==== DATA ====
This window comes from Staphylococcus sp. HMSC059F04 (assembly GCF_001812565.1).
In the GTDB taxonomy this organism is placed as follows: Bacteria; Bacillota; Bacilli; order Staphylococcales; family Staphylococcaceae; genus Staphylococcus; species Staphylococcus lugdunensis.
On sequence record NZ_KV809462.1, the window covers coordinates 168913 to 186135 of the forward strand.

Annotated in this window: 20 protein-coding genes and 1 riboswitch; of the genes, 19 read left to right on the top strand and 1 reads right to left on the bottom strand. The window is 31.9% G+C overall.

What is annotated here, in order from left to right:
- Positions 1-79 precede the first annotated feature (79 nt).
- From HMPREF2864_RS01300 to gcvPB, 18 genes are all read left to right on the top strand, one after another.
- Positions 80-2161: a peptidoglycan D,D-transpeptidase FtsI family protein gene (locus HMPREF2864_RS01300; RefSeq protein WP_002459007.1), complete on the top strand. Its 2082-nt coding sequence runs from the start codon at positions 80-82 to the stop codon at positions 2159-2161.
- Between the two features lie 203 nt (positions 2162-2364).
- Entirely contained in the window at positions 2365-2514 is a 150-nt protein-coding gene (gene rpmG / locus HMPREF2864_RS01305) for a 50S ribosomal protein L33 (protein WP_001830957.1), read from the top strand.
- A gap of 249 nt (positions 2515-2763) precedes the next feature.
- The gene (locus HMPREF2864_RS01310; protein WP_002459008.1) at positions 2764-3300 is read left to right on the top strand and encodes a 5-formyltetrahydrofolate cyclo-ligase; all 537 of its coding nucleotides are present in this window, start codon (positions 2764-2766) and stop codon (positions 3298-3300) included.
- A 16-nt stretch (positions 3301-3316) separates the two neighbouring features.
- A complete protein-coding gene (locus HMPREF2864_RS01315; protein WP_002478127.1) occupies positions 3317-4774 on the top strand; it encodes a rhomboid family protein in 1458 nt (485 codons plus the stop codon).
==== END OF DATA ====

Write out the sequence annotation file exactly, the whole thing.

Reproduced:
This window comes from Staphylococcus sp. HMSC059F04 (assembly GCF_001812565.1).
In the GTDB taxonomy this organism is placed as follows: Bacteria; Bacillota; Bacilli; order Staphylococcales; family Staphylococcaceae; genus Staphylococcus; species Staphylococcus lugdunensis.
On sequence record NZ_KV809462.1, the window covers coordinates 168913 to 186135 of the forward strand.

Annotated in this window: 20 protein-coding genes and 1 riboswitch; of the genes, 19 read left to right on the top strand and 1 reads right to left on the bottom strand. The window is 31.9% G+C overall.

What is annotated here, in order from left to right:
- Positions 1-79 precede the first annotated feature (79 nt).
- From HMPREF2864_RS01300 to gcvPB, 18 genes are all read left to right on the top strand, one after another.
- Positions 80-2161: a peptidoglycan D,D-transpeptidase FtsI family protein gene (locus HMPREF2864_RS01300; RefSeq protein WP_002459007.1), complete on the top strand. Its 2082-nt coding sequence runs from the start codon at positions 80-82 to the stop codon at positions 2159-2161.
- Between the two features lie 203 nt (positions 2162-2364).
- Entirely contained in the window at positions 2365-2514 is a 150-nt protein-coding gene (gene rpmG / locus HMPREF2864_RS01305) for a 50S ribosomal protein L33 (protein WP_001830957.1), read from the top strand.
- A gap of 249 nt (positions 2515-2763) precedes the next feature.
- The gene (locus HMPREF2864_RS01310; protein WP_002459008.1) at positions 2764-3300 is read left to right on the top strand and encodes a 5-formyltetrahydrofolate cyclo-ligase; all 537 of its coding nucleotides are present in this window, start codon (positions 2764-2766) and stop codon (positions 3298-3300) included.
- A 16-nt stretch (positions 3301-3316) separates the two neighbouring features.
- A complete protein-coding gene (locus HMPREF2864_RS01315; protein WP_002478127.1) occupies positions 3317-4774 on the top strand; it encodes a rhomboid family protein in 1458 nt (485 codons plus the stop codon).